During the pandemic, the percentage of drinkers worldwide has significantly increased due to people staying at home. However, excessive alcohol intake has adverse effects on health. 

Adverse Effects of Alcohol on the Body

Excessive alcohol intake has the following negative effects on health, including:

  • Weakening the immune system, making it easier to get sick;
  • Being Carcinogenic;
  • Reducing the absorption of important vitamins A, B, D, and E;
  • Causing malnutrition and alterations in body weight as it makes it difficult to metabolize calories;
  • Worsening sexual performance and causing infertility;
  • Being dangerous in pregnancy and potentially creating serious problems for the fetus;
  • Interfering with medications;
  • Altering cognitive function and reducing reaction time.

Major Diseases Caused by Alcohol

Alcohol consumption is responsible for numerous diseases, and the likelihood of occurrence is closely related to the amount of alcohol consumed. The most common diseases caused by alcohol include:

  • Cirrhosis: lifelong drinkers of a certain amount of wine per day (equivalent to 3-4 glasses) are twice as likely to become ill;
  • Stroke, thrombosis, and other vascular diseases: the risk is 20% higher;
  • Breast cancer: the risk is 10-20% higher;
  • Esophageal cancer: the risk is 10% higher;
  • Liver cancer: the risk is 14-20% higher;
  • Pancreatitis;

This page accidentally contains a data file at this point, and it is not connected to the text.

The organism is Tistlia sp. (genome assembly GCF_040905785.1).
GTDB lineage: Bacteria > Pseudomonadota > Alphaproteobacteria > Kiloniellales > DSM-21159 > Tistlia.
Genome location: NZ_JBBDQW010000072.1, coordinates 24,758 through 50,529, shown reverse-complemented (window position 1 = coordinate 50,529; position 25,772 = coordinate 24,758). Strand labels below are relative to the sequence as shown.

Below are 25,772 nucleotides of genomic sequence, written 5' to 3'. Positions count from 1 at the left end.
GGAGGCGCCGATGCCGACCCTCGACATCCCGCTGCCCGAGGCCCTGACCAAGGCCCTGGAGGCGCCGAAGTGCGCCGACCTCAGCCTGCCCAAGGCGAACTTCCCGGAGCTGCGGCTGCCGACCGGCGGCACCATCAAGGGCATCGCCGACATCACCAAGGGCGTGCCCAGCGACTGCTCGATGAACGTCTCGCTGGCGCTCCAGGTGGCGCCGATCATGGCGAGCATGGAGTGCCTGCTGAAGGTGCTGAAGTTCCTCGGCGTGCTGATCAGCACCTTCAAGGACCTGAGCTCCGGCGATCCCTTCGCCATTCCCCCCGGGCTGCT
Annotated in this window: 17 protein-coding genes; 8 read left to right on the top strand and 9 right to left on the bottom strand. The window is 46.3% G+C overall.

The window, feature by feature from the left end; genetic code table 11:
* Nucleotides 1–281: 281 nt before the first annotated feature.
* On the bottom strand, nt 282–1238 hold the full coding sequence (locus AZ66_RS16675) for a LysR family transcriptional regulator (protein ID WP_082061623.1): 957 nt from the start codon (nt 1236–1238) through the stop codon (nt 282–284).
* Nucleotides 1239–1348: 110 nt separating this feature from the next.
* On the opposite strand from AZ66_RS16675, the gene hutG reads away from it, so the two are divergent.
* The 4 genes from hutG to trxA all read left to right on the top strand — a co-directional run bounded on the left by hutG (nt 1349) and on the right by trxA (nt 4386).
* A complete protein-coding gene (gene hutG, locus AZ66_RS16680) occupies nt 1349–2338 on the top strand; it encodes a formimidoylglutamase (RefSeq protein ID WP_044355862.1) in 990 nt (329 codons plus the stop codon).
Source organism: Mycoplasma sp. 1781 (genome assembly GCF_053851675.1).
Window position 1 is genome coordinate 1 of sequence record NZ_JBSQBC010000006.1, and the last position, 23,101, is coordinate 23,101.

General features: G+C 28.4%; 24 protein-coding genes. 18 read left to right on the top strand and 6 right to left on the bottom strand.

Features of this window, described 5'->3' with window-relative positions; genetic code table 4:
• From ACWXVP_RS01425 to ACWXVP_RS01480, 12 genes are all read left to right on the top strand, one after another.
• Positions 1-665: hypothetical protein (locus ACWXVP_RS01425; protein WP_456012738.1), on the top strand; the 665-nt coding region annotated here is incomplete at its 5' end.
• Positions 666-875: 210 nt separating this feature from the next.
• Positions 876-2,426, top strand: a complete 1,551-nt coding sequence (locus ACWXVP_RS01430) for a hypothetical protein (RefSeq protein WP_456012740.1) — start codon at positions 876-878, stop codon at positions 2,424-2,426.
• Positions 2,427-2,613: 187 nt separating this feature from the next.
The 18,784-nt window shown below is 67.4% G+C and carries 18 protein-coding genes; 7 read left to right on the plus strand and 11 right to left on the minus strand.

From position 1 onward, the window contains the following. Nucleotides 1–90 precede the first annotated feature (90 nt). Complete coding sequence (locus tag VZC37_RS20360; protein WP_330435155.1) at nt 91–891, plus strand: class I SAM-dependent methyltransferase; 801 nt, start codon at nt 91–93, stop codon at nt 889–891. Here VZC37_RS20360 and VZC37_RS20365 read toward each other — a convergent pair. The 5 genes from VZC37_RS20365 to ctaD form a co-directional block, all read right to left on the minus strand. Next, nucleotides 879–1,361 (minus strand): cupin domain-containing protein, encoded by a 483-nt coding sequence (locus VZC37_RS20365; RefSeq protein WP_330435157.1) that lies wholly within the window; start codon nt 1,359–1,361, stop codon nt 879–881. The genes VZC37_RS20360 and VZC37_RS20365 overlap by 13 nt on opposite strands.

• Alcohol addiction;
  • Brain damage.

Who Is an At-Risk Drinker?

According to the World Health Organization, a daily alcohol consumption that exceeds 20 grams for women (about two drinks) and 40 grams for men (about 3-4 drinks) is considered “risky” if a standard drink contains about 10-12 grams of alcohol. 

Episodic excessive alcohol consumption (called Binge Drinking) is also considered risky if 60 grams or more of alcohol is consumed on a single occasion (about 5 drinks). Physicians explain that at any level of alcohol consumption, women appear to be at increased risk of chronic alcohol-related harm.

When Is Alcohol Consumption Risk-Free?

Alcohol consumption is never risk-free. The level of alcohol consumption with the lowest mortality risk is zero or close to zero grams for women younger than 65 years and less than 5 grams per day (about half a glass) for women older than 65 years. 

For men, levels of alcohol consumption that minimize the risk of alcohol-related mortality are:

  • Zero grams under age 35.
  • Around 5 grams per day (about half a glass) for middle-aged men.
  • Less than 10 grams per day (less than a glass) for men over 65.

Reducing Alcohol Consumption Improves Health

Decreasing or eliminating alcohol always produces beneficial effects on health. Some of the harm caused by alcohol is immediately reversible. Young people who dramatically decrease their alcohol consumption at the threshold of adulthood reduce their risk of developing alcohol-related disorders.